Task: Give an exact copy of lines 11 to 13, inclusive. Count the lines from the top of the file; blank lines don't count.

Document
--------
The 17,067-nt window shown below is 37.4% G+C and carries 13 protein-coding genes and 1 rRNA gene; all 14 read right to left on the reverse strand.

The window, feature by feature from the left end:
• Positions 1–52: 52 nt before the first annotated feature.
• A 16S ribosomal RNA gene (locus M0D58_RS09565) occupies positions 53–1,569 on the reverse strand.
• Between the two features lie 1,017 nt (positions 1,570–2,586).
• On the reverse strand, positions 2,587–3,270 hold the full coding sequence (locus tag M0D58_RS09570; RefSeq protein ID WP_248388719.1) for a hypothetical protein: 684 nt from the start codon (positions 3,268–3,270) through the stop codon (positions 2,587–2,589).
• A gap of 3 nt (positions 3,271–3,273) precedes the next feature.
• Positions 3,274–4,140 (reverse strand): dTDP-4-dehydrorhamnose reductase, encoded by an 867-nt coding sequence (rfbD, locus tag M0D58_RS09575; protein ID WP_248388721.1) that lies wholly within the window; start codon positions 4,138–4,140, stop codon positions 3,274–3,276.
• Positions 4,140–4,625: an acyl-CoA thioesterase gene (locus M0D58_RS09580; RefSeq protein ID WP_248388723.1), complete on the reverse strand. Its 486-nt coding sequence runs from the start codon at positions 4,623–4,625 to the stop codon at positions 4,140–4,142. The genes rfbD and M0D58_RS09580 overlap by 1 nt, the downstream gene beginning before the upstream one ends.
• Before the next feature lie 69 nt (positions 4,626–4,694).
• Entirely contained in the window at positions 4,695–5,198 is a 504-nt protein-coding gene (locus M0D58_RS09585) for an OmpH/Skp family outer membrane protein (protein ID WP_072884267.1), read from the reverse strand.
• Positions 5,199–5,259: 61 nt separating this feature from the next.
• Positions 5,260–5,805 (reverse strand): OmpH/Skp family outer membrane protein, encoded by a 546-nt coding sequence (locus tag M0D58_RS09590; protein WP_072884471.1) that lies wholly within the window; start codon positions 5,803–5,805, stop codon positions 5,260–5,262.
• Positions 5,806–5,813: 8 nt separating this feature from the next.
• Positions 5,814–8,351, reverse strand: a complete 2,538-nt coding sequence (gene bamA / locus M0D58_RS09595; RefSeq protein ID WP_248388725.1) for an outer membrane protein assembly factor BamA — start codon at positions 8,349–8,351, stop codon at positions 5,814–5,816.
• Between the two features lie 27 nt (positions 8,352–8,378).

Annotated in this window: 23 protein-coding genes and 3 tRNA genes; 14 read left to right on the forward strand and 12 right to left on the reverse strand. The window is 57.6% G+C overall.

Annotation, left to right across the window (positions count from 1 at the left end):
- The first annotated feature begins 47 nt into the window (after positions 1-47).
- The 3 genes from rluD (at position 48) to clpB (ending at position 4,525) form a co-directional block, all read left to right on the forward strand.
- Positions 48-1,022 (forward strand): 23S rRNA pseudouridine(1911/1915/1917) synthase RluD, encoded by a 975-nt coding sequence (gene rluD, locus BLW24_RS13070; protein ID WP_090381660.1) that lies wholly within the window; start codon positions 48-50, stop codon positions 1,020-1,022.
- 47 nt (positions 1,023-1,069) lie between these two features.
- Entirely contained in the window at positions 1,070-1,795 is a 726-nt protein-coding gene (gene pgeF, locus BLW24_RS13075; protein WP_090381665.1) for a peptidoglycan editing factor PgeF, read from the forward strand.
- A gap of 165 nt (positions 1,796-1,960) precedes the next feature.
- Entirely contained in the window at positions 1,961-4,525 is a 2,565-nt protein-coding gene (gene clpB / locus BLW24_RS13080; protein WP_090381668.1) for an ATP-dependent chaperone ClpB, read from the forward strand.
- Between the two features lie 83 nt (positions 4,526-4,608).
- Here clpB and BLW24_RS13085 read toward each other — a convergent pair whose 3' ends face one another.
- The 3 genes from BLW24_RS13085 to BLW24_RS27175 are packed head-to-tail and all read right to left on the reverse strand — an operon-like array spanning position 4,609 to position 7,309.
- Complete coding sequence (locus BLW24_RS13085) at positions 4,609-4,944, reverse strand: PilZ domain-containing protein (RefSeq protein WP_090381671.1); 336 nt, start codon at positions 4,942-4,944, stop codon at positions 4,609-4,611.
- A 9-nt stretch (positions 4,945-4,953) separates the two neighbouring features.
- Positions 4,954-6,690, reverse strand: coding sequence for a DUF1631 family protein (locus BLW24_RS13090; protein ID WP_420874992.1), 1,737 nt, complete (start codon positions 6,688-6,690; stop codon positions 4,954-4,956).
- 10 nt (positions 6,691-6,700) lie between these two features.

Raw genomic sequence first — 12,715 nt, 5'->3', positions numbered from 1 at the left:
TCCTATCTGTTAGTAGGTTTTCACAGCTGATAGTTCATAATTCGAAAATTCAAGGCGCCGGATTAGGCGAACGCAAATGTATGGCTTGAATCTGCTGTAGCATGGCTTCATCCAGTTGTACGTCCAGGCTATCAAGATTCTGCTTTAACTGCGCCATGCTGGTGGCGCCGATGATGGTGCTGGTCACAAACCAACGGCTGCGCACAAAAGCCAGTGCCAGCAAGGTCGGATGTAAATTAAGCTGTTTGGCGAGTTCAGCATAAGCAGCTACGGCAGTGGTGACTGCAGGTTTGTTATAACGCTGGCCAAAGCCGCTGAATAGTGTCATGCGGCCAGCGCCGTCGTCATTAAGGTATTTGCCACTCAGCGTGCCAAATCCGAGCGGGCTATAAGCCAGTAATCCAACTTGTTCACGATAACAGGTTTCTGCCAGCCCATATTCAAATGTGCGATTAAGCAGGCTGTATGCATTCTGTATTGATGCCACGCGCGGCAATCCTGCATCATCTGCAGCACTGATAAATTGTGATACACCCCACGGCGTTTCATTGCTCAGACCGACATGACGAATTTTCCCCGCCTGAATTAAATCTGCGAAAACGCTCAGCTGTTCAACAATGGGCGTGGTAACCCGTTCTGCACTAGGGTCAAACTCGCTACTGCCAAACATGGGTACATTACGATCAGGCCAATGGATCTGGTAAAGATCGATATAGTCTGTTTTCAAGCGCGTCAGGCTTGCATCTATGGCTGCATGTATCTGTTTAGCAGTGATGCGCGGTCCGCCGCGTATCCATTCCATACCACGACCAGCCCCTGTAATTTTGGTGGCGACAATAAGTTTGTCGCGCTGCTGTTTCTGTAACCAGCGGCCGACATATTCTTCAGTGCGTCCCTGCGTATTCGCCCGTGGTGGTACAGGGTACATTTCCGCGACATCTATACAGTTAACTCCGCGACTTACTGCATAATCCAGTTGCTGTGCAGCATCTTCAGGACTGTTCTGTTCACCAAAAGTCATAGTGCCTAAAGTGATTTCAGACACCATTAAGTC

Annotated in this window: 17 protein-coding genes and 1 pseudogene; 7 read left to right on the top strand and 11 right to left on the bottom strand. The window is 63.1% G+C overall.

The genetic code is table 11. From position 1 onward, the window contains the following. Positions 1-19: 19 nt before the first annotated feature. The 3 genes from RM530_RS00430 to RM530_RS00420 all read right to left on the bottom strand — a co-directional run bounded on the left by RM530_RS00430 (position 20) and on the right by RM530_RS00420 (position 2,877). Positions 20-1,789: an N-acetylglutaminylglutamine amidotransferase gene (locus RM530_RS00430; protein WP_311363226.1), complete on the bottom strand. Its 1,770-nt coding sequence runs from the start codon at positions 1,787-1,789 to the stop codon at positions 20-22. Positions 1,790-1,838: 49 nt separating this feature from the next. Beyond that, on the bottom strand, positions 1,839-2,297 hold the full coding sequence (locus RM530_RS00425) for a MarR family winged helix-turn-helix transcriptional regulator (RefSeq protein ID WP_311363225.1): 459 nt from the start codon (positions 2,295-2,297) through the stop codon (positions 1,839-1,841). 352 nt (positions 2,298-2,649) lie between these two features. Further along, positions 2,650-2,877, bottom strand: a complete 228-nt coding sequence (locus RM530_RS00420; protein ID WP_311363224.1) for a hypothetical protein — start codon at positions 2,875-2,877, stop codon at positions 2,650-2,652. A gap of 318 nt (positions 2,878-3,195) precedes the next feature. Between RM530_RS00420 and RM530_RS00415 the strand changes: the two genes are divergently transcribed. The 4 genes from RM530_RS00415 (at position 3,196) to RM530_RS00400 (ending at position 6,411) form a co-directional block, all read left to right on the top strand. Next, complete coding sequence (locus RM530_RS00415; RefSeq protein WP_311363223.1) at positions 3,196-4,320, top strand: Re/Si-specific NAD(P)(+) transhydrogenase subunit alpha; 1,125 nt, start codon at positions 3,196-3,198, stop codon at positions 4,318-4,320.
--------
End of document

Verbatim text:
• Entirely contained in the window at positions 4,695–5,198 is a 504-nt protein-coding gene (locus M0D58_RS09585) for an OmpH/Skp family outer membrane protein (protein ID WP_072884267.1), read from the reverse strand.
• Positions 5,199–5,259: 61 nt separating this feature from the next.
• Positions 5,260–5,805 (reverse strand): OmpH/Skp family outer membrane protein, encoded by a 546-nt coding sequence (locus tag M0D58_RS09590; protein WP_072884471.1) that lies wholly within the window; start codon positions 5,803–5,805, stop codon positions 5,260–5,262.